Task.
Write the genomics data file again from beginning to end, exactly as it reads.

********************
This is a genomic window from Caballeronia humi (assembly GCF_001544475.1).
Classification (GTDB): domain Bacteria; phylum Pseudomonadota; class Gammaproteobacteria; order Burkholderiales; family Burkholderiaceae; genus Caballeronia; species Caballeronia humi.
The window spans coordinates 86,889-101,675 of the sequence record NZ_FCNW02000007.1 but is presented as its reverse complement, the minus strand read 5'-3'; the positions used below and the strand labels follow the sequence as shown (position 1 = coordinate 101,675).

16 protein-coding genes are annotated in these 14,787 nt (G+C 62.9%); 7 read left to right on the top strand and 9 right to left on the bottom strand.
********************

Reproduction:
This is a genomic window from Caballeronia humi (assembly GCF_001544475.1).
Classification (GTDB): domain Bacteria; phylum Pseudomonadota; class Gammaproteobacteria; order Burkholderiales; family Burkholderiaceae; genus Caballeronia; species Caballeronia humi.
The window spans coordinates 86,889-101,675 of the sequence record NZ_FCNW02000007.1 but is presented as its reverse complement, the minus strand read 5'-3'; the positions used below and the strand labels follow the sequence as shown (position 1 = coordinate 101,675).

16 protein-coding genes are annotated in these 14,787 nt (G+C 62.9%); 7 read left to right on the top strand and 9 right to left on the bottom strand.